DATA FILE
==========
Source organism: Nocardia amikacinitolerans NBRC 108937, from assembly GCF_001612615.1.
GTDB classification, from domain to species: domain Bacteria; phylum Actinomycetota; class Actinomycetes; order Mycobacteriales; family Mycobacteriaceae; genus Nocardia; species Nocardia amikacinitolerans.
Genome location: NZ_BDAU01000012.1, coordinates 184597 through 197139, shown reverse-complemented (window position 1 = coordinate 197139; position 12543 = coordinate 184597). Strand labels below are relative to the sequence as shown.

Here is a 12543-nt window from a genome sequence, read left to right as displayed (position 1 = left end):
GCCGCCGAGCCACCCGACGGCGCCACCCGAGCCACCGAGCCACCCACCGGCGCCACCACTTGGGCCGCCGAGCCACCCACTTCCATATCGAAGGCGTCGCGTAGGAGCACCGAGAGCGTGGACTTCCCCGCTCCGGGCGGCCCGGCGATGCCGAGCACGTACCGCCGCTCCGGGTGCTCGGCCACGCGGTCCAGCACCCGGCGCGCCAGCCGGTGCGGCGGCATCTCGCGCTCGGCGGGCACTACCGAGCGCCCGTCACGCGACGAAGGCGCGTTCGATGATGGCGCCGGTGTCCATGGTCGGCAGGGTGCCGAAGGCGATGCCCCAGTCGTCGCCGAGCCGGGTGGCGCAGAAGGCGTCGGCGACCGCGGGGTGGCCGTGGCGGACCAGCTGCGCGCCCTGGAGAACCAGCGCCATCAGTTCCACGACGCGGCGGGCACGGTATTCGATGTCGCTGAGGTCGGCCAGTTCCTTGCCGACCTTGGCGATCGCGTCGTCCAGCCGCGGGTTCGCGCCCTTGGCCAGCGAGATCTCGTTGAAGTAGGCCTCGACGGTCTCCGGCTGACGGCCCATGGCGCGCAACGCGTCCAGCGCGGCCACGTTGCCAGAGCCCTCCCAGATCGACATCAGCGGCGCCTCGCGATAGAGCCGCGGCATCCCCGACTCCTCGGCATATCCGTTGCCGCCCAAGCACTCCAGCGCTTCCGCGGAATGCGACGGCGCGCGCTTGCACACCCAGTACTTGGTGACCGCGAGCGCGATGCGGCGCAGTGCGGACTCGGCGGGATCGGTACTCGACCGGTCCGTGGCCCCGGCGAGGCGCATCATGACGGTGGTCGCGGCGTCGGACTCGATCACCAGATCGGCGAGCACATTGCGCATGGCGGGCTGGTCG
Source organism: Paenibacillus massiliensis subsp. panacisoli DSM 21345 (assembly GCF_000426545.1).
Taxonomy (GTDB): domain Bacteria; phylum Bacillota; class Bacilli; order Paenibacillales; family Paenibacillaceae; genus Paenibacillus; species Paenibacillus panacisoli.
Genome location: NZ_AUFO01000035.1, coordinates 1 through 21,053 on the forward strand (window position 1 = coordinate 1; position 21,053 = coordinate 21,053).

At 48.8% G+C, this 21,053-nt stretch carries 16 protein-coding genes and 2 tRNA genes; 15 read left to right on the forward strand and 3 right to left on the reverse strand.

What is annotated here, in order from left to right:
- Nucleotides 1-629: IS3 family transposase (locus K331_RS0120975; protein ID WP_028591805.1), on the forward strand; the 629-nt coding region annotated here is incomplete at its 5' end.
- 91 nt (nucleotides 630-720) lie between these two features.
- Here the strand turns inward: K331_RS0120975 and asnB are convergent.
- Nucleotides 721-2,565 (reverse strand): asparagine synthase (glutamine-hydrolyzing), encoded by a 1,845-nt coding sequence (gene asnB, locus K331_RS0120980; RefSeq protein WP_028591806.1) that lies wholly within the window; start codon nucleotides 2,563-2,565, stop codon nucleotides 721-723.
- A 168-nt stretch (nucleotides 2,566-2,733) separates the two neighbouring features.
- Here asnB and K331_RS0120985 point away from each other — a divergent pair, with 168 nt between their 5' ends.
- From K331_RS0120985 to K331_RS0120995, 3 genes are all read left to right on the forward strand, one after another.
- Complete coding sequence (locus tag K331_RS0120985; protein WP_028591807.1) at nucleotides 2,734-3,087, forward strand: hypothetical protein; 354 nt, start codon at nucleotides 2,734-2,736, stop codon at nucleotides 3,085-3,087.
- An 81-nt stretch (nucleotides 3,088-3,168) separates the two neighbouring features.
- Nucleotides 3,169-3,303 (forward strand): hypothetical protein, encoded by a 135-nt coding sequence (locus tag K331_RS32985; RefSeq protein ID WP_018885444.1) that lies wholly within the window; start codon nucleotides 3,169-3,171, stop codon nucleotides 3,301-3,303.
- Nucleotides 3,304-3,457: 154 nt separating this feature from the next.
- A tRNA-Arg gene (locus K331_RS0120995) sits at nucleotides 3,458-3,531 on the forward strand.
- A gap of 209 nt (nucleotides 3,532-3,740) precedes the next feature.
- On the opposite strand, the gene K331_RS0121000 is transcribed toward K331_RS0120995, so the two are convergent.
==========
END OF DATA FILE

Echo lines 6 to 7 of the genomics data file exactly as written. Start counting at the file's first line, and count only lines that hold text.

Source organism: Paenibacillus massiliensis subsp. panacisoli DSM 21345 (assembly GCF_000426545.1).
Taxonomy (GTDB): domain Bacteria; phylum Bacillota; class Bacilli; order Paenibacillales; family Paenibacillaceae; genus Paenibacillus; species Paenibacillus panacisoli.